- The American Enterprise Institute, a DC-based conservative think tank, examines the promise and challenges of income-share agreements in a new report that outlines agreements backed by philanthropists, private investors, and university endowments.
- According to the report, philanthropic ISAs create a revolving door of funds for successive cohorts of students, much like those run with money from university endowments, and private investors expect the payments from students — set portions of their future earnings — to create profits.
- While some see ISAs as promising alternatives to traditional lending that offer less risk for students, they are still relative unknowns that make it hard to attract investors and therefore hard to build up a track record of success, and with income-based repayment plans from the federal government, ISAs are not nearly as novel as they once were.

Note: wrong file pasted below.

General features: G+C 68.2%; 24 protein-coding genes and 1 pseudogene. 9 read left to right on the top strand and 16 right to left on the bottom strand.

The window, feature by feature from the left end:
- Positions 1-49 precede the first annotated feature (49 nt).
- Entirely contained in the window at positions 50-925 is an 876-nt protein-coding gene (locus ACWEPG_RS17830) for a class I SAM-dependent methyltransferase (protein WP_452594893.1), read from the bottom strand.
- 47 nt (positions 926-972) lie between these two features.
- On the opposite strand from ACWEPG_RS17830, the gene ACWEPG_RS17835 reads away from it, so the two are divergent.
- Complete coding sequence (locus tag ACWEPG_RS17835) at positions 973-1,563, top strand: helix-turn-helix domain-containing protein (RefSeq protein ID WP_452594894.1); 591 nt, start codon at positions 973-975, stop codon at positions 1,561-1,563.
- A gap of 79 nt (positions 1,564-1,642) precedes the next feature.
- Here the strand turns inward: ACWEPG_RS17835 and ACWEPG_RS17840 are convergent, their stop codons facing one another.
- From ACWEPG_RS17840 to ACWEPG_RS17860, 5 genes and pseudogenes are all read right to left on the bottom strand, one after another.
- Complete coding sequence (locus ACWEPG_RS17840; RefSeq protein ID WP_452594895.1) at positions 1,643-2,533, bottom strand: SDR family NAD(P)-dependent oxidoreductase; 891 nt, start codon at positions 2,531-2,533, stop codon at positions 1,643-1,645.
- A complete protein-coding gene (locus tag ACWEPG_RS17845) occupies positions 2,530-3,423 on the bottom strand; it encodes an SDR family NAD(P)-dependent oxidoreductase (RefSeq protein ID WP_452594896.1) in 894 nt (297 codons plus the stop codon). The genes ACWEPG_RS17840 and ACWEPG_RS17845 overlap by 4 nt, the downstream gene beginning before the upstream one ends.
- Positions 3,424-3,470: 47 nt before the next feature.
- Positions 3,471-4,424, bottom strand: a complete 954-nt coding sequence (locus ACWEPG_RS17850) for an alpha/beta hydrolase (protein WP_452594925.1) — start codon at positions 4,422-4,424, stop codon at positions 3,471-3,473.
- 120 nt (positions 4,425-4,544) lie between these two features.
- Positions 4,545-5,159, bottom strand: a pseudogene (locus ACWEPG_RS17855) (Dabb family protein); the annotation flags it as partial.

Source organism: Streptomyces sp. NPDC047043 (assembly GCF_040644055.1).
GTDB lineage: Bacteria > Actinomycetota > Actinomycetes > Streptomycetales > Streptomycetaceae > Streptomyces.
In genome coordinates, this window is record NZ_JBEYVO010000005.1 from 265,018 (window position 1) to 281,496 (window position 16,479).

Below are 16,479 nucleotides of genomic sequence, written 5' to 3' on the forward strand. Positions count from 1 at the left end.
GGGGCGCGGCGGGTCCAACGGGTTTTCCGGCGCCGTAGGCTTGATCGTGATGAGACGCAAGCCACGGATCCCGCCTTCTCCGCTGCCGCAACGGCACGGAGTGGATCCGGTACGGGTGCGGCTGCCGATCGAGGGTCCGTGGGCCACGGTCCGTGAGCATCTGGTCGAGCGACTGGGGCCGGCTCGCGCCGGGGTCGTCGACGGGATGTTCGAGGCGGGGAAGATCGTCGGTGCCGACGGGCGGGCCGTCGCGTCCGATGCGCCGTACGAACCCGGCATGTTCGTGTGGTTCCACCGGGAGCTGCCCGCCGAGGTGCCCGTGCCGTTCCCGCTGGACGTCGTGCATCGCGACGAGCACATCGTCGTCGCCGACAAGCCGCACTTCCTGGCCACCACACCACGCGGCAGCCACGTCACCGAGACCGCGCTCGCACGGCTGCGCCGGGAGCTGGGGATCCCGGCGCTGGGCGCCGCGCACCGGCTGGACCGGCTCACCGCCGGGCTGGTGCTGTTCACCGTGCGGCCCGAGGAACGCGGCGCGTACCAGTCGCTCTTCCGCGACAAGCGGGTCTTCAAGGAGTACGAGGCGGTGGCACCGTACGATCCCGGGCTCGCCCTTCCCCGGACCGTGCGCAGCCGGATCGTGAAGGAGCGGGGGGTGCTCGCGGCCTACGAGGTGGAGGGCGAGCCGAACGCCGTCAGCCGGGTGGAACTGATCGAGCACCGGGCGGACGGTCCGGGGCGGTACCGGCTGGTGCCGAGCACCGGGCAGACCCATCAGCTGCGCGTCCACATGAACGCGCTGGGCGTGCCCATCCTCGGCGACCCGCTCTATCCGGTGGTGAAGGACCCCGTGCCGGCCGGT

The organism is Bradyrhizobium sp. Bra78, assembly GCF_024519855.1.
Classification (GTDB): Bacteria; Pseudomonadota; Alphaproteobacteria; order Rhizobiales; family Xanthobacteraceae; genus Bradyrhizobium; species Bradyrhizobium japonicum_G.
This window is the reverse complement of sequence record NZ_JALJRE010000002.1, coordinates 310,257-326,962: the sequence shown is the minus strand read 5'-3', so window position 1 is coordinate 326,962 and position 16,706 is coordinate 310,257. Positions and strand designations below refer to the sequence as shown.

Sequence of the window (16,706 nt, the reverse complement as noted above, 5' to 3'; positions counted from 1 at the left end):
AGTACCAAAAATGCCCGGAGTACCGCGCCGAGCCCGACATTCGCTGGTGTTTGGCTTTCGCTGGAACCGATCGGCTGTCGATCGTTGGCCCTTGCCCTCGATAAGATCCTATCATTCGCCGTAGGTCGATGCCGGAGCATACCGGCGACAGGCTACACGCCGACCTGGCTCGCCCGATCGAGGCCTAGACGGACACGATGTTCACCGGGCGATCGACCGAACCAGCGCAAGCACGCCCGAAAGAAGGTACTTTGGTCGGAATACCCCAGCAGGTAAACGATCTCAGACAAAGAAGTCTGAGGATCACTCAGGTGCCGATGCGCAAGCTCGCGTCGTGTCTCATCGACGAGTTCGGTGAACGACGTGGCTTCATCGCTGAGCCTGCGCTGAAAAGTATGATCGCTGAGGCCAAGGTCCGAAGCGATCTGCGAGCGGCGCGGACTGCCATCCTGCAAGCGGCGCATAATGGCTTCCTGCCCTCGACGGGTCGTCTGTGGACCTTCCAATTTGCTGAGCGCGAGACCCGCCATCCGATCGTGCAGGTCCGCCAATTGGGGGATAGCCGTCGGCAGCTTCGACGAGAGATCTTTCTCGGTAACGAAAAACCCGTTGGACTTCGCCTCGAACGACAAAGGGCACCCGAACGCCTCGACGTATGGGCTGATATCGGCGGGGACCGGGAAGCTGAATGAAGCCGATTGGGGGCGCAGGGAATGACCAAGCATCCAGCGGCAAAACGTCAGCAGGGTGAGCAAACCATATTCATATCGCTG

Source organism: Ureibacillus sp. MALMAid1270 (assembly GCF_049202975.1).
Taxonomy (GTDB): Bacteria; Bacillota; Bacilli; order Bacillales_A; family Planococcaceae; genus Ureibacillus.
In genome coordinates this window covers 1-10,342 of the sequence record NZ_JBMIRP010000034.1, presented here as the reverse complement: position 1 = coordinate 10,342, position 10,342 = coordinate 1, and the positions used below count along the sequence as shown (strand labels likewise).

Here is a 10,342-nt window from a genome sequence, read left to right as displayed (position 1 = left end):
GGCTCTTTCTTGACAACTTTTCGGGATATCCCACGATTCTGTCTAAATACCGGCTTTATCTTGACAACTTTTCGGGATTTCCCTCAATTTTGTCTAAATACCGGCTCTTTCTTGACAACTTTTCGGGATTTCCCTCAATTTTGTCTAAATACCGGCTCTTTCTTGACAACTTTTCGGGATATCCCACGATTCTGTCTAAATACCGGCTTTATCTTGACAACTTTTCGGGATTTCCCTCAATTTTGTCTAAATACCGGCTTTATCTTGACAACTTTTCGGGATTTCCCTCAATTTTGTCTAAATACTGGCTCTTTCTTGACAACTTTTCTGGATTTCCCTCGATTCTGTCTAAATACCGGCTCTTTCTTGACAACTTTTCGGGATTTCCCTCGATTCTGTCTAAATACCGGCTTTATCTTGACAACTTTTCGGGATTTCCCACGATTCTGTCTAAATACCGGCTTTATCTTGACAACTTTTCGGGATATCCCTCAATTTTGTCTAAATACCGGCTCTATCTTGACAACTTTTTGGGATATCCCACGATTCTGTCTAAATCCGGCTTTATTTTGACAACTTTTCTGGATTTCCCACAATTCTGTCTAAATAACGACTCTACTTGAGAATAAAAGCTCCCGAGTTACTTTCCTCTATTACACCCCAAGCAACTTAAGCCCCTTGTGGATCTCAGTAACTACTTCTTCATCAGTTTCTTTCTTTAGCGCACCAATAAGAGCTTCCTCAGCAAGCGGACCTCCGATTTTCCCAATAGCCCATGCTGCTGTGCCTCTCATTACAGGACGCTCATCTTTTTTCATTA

Purdue University’s plan to offer income share agreements to students could start lending as early as this fall, according to the report. Marco Rubio’s campaign has focused on the promise of such lending throughout the Republican primary. He calls them “student investment plans” and has also advocated universal income-based loan repayment. The Obama administration’s overhaul of student lending included an expansion of income-based repayment but not all students are eligible.
The nation’s student debt load is now $1.3 trillion, creating a sense of panic among some economists, who expect the monthly payments to drag down the economy, preventing former students from buying homes, making investments, and saving for retirement. Income-share agreements wouldn’t force students to start repaying their loans until they reach an income threshold, and if they don’t graduate with a degree, they generally don’t pay anything at all.